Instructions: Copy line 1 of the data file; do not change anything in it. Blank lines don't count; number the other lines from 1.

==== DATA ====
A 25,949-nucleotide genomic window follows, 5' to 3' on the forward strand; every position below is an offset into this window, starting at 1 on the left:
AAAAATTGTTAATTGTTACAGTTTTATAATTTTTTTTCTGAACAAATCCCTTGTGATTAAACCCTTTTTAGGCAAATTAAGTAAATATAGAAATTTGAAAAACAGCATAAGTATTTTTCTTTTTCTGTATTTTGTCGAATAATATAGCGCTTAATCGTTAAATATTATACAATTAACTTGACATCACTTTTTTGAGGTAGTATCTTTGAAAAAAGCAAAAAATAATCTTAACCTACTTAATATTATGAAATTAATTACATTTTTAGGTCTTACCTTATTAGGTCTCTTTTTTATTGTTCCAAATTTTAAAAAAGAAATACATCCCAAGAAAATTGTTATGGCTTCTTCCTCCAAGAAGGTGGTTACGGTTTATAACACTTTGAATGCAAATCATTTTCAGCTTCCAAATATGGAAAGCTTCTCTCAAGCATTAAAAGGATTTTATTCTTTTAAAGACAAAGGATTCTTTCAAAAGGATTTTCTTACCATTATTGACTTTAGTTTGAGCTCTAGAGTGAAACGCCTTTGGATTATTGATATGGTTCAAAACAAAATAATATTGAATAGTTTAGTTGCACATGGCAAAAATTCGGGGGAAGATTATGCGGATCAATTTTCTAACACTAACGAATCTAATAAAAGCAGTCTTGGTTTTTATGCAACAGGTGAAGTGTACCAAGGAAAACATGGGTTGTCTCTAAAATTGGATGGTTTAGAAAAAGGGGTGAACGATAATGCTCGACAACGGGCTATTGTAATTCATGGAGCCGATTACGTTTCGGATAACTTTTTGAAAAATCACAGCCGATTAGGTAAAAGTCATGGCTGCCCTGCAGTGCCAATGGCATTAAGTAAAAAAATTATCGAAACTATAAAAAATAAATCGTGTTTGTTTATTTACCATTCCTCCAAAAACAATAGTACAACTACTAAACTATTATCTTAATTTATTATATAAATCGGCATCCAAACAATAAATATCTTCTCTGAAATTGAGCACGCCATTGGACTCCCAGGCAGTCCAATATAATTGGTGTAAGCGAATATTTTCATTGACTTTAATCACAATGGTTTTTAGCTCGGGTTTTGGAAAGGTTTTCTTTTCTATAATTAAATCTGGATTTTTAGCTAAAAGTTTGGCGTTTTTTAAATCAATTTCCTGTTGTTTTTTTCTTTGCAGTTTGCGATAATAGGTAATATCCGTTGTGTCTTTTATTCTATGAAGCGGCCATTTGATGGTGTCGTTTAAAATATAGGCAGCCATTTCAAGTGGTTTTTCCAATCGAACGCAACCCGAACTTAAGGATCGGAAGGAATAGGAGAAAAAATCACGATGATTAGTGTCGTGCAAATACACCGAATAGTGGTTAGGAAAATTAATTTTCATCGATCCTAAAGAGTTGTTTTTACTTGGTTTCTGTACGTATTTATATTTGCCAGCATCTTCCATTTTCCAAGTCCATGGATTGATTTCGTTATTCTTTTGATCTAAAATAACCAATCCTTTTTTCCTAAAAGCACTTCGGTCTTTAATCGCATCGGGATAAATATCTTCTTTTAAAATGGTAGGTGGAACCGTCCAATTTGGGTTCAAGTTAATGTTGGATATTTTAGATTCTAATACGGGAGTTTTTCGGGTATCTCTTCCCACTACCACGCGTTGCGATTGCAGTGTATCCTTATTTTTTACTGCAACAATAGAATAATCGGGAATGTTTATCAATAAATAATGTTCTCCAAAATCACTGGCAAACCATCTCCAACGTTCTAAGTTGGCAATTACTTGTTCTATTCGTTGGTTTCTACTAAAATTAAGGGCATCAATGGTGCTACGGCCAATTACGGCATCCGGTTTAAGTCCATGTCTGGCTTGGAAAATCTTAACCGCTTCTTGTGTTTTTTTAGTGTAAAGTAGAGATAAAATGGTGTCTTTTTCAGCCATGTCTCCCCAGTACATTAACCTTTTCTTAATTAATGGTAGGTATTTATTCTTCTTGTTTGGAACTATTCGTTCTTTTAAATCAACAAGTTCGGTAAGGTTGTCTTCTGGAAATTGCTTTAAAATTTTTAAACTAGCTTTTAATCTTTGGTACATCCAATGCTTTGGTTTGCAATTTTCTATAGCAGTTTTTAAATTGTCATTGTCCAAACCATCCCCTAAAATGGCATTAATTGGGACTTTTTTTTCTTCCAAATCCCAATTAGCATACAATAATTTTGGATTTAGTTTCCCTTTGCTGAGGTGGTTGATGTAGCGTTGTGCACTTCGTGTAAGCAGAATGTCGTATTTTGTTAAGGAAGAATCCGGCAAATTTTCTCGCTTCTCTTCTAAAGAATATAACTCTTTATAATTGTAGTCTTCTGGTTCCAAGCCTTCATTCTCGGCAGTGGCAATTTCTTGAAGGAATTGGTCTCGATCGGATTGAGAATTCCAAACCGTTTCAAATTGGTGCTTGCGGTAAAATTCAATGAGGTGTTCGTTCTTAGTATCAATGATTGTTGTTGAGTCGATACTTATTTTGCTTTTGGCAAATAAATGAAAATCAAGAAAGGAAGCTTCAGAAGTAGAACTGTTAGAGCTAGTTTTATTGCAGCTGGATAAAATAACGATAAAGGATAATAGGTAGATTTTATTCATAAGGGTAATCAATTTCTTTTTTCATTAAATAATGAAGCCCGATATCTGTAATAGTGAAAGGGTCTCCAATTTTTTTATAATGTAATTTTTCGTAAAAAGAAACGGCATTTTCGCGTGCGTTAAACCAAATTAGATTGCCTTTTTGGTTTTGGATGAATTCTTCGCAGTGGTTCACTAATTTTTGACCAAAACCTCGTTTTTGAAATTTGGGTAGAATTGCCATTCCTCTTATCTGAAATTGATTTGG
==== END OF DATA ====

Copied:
A 25,949-nucleotide genomic window follows, 5' to 3' on the forward strand; every position below is an offset into this window, starting at 1 on the left: